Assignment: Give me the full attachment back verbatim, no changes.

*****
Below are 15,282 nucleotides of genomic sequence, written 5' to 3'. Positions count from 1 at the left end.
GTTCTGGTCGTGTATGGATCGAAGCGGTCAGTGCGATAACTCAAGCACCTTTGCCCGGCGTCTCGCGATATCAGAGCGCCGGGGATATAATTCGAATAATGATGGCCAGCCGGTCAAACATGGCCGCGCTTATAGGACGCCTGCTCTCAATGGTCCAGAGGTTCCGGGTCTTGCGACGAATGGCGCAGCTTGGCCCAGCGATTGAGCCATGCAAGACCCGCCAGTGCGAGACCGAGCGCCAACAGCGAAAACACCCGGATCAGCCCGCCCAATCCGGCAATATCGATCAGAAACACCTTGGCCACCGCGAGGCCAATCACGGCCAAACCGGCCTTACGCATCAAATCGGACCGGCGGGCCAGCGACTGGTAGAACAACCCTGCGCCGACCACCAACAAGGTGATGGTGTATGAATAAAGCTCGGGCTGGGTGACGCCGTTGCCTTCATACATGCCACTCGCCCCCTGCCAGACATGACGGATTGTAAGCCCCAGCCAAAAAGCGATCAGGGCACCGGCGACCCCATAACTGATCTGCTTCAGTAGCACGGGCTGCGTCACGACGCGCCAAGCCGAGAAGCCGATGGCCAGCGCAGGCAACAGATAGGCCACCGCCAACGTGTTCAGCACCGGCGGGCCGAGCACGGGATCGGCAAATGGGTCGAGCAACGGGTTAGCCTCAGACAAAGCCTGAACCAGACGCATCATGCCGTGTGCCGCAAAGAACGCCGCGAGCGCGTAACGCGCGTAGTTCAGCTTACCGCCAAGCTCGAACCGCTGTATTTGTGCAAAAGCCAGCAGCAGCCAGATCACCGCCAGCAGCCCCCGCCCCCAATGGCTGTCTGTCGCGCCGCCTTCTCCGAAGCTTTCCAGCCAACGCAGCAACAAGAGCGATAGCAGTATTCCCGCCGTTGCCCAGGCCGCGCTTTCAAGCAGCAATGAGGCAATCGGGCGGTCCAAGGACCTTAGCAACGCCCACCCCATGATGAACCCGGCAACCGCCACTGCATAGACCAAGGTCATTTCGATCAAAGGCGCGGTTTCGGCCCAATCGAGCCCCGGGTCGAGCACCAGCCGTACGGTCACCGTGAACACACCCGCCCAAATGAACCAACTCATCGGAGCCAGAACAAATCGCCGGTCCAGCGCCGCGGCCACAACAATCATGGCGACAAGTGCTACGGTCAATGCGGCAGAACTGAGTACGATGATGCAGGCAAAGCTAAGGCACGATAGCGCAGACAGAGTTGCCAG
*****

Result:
Below are 15,282 nucleotides of genomic sequence, written 5' to 3'. Positions count from 1 at the left end.
GTTCTGGTCGTGTATGGATCGAAGCGGTCAGTGCGATAACTCAAGCACCTTTGCCCGGCGTCTCGCGATATCAGAGCGCCGGGGATATAATTCGAATAATGATGGCCAGCCGGTCAAACATGGCCGCGCTTATAGGACGCCTGCTCTCAATGGTCCAGAGGTTCCGGGTCTTGCGACGAATGGCGCAGCTTGGCCCAGCGATTGAGCCATGCAAGACCCGCCAGTGCGAGACCGAGCGCCAACAGCGAAAACACCCGGATCAGCCCGCCCAATCCGGCAATATCGATCAGAAACACCTTGGCCACCGCGAGGCCAATCACGGCCAAACCGGCCTTACGCATCAAATCGGACCGGCGGGCCAGCGACTGGTAGAACAACCCTGCGCCGACCACCAACAAGGTGATGGTGTATGAATAAAGCTCGGGCTGGGTGACGCCGTTGCCTTCATACATGCCACTCGCCCCCTGCCAGACATGACGGATTGTAAGCCCCAGCCAAAAAGCGATCAGGGCACCGGCGACCCCATAACTGATCTGCTTCAGTAGCACGGGCTGCGTCACGACGCGCCAAGCCGAGAAGCCGATGGCCAGCGCAGGCAACAGATAGGCCACCGCCAACGTGTTCAGCACCGGCGGGCCGAGCACGGGATCGGCAAATGGGTCGAGCAACGGGTTAGCCTCAGACAAAGCCTGAACCAGACGCATCATGCCGTGTGCCGCAAAGAACGCCGCGAGCGCGTAACGCGCGTAGTTCAGCTTACCGCCAAGCTCGAACCGCTGTATTTGTGCAAAAGCCAGCAGCAGCCAGATCACCGCCAGCAGCCCCCGCCCCCAATGGCTGTCTGTCGCGCCGCCTTCTCCGAAGCTTTCCAGCCAACGCAGCAACAAGAGCGATAGCAGTATTCCCGCCGTTGCCCAGGCCGCGCTTTCAAGCAGCAATGAGGCAATCGGGCGGTCCAAGGACCTTAGCAACGCCCACCCCATGATGAACCCGGCAACCGCCACTGCATAGACCAAGGTCATTTCGATCAAAGGCGCGGTTTCGGCCCAATCGAGCCCCGGGTCGAGCACCAGCCGTACGGTCACCGTGAACACACCCGCCCAAATGAACCAACTCATCGGAGCCAGAACAAATCGCCGGTCCAGCGCCGCGGCCACAACAATCATGGCGACAAGTGCTACGGTCAATGCGGCAGAACTGAGTACGATGATGCAGGCAAAGCTAAGGCACGATAGCGCAGACAGAGTTGCCAG